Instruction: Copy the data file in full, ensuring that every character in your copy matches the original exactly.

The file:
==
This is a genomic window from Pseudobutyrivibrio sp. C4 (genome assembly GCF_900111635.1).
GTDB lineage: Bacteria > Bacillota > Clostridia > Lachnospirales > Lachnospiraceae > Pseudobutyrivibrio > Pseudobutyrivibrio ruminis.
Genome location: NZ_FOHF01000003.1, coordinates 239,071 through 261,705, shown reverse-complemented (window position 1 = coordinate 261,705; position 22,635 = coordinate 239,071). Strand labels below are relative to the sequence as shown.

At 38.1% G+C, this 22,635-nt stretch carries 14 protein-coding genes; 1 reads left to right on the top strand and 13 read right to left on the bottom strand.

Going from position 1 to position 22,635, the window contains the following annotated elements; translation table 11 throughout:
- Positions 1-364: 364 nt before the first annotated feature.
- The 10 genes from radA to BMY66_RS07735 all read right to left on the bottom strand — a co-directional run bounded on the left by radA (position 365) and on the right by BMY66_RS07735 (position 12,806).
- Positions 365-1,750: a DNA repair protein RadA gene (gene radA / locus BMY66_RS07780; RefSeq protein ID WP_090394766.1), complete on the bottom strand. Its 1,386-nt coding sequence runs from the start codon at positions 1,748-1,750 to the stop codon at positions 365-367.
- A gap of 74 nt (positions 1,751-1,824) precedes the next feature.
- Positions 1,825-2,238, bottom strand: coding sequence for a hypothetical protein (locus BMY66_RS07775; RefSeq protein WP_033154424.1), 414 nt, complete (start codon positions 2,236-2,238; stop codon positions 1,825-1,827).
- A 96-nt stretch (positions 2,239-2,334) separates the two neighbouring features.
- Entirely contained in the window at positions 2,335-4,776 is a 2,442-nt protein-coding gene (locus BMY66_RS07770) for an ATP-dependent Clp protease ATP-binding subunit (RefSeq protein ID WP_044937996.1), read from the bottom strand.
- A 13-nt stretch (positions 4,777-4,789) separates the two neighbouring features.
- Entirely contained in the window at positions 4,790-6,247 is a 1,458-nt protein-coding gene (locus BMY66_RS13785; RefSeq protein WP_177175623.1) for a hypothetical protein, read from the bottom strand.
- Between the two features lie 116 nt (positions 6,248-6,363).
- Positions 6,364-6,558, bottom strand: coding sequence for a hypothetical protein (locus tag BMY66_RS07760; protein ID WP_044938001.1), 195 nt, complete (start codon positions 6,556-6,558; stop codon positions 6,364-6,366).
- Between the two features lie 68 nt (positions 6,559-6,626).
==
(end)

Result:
This is a genomic window from Pseudobutyrivibrio sp. C4 (genome assembly GCF_900111635.1).
GTDB lineage: Bacteria > Bacillota > Clostridia > Lachnospirales > Lachnospiraceae > Pseudobutyrivibrio > Pseudobutyrivibrio ruminis.
Genome location: NZ_FOHF01000003.1, coordinates 239,071 through 261,705, shown reverse-complemented (window position 1 = coordinate 261,705; position 22,635 = coordinate 239,071). Strand labels below are relative to the sequence as shown.

At 38.1% G+C, this 22,635-nt stretch carries 14 protein-coding genes; 1 reads left to right on the top strand and 13 read right to left on the bottom strand.

Going from position 1 to position 22,635, the window contains the following annotated elements; translation table 11 throughout:
- Positions 1-364: 364 nt before the first annotated feature.
- The 10 genes from radA to BMY66_RS07735 all read right to left on the bottom strand — a co-directional run bounded on the left by radA (position 365) and on the right by BMY66_RS07735 (position 12,806).
- Positions 365-1,750: a DNA repair protein RadA gene (gene radA / locus BMY66_RS07780; RefSeq protein ID WP_090394766.1), complete on the bottom strand. Its 1,386-nt coding sequence runs from the start codon at positions 1,748-1,750 to the stop codon at positions 365-367.
- A gap of 74 nt (positions 1,751-1,824) precedes the next feature.
- Positions 1,825-2,238, bottom strand: coding sequence for a hypothetical protein (locus BMY66_RS07775; RefSeq protein WP_033154424.1), 414 nt, complete (start codon positions 2,236-2,238; stop codon positions 1,825-1,827).
- A 96-nt stretch (positions 2,239-2,334) separates the two neighbouring features.
- Entirely contained in the window at positions 2,335-4,776 is a 2,442-nt protein-coding gene (locus BMY66_RS07770) for an ATP-dependent Clp protease ATP-binding subunit (RefSeq protein ID WP_044937996.1), read from the bottom strand.
- A 13-nt stretch (positions 4,777-4,789) separates the two neighbouring features.
- Entirely contained in the window at positions 4,790-6,247 is a 1,458-nt protein-coding gene (locus BMY66_RS13785; RefSeq protein WP_177175623.1) for a hypothetical protein, read from the bottom strand.
- Between the two features lie 116 nt (positions 6,248-6,363).
- Positions 6,364-6,558, bottom strand: coding sequence for a hypothetical protein (locus tag BMY66_RS07760; protein ID WP_044938001.1), 195 nt, complete (start codon positions 6,556-6,558; stop codon positions 6,364-6,366).
- Between the two features lie 68 nt (positions 6,559-6,626).